Informational Site NetworkInformational Site Network
Privacy
 
- Home - - Mind Reading - - The Mind -


Inter-relation Of Impression And Expression








No impression without corresponding expression has become a maxim in
both physiology and psychology. Inner life implies self-expression in
external activities. The stream of impressions pouring in upon us hourly
from our environment must have means of expression if development is to
follow. We cannot be passive recipients, but must be active participants
in the educational process. We must not only be able to know and
feel, but to do.


THE MANY SOURCES OF IMPRESSIONS.--The nature of the impressions which
come to us and how they all lead on toward ultimate expression is shown
in the accompanying diagram (Fig. 20). Our material environment is
thrusting impressions upon us every moment of our life; also, the
material objects with which we deal have become so saturated with social
values that each comes to us with a double significance, and what an
object means often stands for more than what it is. From the lives
of people with whom we daily mingle; from the wider circle whose lives
do not immediately touch ours, but who are interpreted to us by the
press, by history and literature; from the social institutions into
which have gone the lives of millions, and of which our lives form a
part, there come to us constantly a flood of impressions whose influence
cannot be measured. So likewise with religious impressions. God is all
about us and within us. He speaks to us from every nook and corner of
nature, and communes with us through the still small voice from within,
if we will but listen. The Bible, religious instruction, and the lives
of good people are other sources of religious impressions constantly
tending to mold our lives. The beautiful in nature, art, and human
conduct constantly appeals to us in aessthetic impressions.

ALL IMPRESSIONS LEAD TOWARD EXPRESSION.--Each of these groups of
impressions may be subdivided and extended into an almost indefinite
number and variety, the different groups meeting and overlapping, it is
true, yet each preserving reasonably distinct characteristics. A common
characteristic of them all, as shown in the diagram, is that they all
point toward expression. The varieties of light, color, form, and
distance which we get through vision are not merely that we may know
these phenomena of nature, but that, knowing them, we may use the
knowledge in making proper responses to our environment. Our power to
know human sympathy and love through our social impressions are not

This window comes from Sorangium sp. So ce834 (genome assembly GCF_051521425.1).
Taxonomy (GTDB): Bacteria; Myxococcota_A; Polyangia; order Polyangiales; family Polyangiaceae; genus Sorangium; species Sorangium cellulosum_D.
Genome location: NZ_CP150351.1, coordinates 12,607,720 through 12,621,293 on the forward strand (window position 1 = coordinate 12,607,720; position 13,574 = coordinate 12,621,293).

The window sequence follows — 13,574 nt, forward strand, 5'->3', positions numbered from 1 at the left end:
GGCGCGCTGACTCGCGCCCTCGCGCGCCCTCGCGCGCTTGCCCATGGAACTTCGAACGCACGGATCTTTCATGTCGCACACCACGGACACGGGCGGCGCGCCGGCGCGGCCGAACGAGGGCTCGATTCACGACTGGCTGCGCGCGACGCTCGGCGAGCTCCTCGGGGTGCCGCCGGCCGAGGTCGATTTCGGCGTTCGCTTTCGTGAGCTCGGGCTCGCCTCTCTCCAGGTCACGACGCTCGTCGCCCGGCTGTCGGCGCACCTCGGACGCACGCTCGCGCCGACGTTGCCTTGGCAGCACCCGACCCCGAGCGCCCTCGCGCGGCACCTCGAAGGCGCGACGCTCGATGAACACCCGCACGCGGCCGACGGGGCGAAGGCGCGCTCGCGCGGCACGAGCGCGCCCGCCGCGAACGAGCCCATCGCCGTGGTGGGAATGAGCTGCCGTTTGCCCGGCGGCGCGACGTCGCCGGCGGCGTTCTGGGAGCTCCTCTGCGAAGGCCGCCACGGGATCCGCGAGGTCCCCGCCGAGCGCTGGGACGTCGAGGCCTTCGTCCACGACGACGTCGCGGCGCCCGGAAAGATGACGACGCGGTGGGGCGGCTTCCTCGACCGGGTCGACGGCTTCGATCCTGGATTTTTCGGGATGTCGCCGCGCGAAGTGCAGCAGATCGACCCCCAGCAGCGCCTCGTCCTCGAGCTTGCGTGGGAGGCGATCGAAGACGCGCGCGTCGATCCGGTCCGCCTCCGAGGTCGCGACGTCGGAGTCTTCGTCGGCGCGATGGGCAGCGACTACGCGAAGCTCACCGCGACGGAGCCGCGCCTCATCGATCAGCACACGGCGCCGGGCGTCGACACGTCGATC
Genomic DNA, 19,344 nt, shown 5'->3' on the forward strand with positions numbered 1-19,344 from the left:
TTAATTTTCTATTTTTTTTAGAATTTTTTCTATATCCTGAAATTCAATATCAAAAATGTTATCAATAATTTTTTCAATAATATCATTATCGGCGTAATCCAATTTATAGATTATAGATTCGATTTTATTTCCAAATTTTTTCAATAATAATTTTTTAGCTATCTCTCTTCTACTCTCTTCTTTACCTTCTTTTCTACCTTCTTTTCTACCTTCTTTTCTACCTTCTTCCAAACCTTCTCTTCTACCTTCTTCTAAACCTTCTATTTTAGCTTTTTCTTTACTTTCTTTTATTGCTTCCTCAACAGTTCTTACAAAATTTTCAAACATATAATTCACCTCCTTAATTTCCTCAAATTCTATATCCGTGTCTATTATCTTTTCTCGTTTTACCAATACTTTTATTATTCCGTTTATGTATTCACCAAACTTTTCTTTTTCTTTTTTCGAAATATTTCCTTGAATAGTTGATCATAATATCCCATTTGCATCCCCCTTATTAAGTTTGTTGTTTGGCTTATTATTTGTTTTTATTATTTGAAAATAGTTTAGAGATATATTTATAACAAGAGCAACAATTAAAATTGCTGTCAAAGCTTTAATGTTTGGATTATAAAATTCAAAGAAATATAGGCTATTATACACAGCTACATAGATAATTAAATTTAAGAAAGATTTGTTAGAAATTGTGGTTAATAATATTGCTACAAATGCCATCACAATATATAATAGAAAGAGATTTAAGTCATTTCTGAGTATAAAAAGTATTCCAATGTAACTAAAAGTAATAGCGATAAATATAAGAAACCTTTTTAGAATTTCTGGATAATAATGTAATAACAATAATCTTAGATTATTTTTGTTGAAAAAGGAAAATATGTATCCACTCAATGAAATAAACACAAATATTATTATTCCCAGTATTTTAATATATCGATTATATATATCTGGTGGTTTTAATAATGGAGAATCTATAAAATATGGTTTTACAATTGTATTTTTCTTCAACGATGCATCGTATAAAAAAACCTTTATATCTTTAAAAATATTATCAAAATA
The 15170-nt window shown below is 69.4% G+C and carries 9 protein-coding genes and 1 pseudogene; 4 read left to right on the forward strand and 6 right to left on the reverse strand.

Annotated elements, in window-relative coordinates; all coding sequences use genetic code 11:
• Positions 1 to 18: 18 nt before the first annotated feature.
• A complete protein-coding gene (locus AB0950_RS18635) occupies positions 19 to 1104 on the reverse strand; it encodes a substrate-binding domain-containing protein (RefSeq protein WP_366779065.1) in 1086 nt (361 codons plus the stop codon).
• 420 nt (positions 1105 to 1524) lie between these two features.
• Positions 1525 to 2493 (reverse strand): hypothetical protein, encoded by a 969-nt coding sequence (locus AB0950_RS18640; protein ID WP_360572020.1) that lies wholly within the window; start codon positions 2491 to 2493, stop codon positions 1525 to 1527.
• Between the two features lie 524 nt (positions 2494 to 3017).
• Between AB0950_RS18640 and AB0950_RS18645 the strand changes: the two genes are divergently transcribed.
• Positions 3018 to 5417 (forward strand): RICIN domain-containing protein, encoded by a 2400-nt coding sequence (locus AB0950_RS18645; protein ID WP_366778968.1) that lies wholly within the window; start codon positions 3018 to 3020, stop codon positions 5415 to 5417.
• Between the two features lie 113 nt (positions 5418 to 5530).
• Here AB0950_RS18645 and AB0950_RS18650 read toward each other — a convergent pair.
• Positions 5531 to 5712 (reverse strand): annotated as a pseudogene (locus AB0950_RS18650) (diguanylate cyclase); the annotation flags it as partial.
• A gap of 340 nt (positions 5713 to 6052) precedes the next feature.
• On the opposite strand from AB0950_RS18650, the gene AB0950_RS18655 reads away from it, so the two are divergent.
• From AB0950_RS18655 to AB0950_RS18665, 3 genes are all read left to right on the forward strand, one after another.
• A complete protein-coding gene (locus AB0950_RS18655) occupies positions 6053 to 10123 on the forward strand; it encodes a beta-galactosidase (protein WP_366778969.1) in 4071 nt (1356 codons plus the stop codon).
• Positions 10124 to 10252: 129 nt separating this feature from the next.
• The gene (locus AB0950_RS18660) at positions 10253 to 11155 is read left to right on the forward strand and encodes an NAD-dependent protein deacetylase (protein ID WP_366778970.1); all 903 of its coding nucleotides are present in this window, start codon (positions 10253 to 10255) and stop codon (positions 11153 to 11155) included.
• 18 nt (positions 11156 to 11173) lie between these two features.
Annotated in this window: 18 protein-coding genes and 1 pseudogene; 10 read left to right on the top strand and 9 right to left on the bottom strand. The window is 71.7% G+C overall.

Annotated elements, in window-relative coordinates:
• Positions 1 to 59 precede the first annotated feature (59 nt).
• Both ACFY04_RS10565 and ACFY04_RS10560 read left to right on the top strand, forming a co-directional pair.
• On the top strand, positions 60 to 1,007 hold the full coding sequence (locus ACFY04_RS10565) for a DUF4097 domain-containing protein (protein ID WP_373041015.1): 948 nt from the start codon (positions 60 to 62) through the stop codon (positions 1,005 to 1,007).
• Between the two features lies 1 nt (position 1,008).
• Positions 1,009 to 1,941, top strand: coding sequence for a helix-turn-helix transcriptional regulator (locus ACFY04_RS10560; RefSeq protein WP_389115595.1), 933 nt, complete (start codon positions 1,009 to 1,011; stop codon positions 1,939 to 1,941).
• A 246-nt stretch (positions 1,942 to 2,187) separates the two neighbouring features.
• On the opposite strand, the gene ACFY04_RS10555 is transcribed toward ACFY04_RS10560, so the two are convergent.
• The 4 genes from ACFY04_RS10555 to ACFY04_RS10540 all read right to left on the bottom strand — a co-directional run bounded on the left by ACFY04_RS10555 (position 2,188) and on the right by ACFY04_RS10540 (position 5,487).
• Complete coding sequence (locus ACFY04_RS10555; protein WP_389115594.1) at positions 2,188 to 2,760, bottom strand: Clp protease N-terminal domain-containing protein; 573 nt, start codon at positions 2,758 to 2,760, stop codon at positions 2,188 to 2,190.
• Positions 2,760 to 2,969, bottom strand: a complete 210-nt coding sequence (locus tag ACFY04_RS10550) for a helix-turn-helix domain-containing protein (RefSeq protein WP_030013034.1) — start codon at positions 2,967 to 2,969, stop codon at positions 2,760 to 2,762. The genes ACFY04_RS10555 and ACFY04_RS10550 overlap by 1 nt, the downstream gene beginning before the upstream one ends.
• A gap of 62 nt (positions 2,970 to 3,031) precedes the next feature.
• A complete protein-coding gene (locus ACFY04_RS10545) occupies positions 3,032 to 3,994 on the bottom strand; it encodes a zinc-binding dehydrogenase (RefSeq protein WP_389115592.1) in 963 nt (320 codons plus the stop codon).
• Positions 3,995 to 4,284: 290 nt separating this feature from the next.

merely that we may feel these emotions, but that, feeling them, we may
act in response to them.

It is impossible to classify logically in any simple scheme all the
possible forms of expression. The diagram will serve, however, to call
attention to some of the chief modes of bodily expression, and also to
the results of the bodily expressions in the arts and vocations. Here
again the process of subdivision and extension can be carried out
indefinitely. The laugh can be made to tell many different stories.
Crying may express bitter sorrow or uncontrollable joy. Vocal speech may
be carried on in a thousand tongues. Dramatic action may be made to
portray the whole range of human feelings. Plays and games are wide
enough in their scope to satisfy the demands of all ages and every
people. The handicrafts cover so wide a range that the material progress
of civilization can be classed under them, and indeed without their
development the arts and vocations would be impossible. Architecture,
sculpture, painting, music, and literature have a thousand possibilities
both in technique and content. Likewise the modes of society, conduct,
and religion are unlimited in their forms of expression.

LIMITATIONS OF EXPRESSION.--While it is more blessed to give than to
receive, it is somewhat harder in the doing; for more of the self is,
after all, involved in expression than in impression. Expression needs
to be cultivated as an art; for who can express all he thinks, or feels,
or conceives? Who can do his innermost self justice when he attempts to
express it in language, in music, or in marble? The painter answers when
praised for his work, If you could but see the picture I intended to
paint! The pupil says, I know, but I cannot tell. The friend says, I
wish I could tell you how sorry I am. The actor complains, If I could
only portray the passion as I feel it, I could bring all the world to my
feet! The body, being of grosser structure than the mind, must always
lag somewhat behind in expressing the mind's states; yet, so perfect is
the harmony between the two, that with a body well trained to respond to
the mind's needs, comparatively little of the spiritual need be lost in
its expression through the material.





Next: The Place Of Expression In Development

Previous: Problems In Observation And Introspection



Add to del.icio.us Add to Reddit Add to Digg Add to Del.icio.us Add to Google Add to Twitter Add to Stumble Upon
Add to Informational Site Network
Report
Privacy
SHAREADD TO EBOOK


Viewed 3213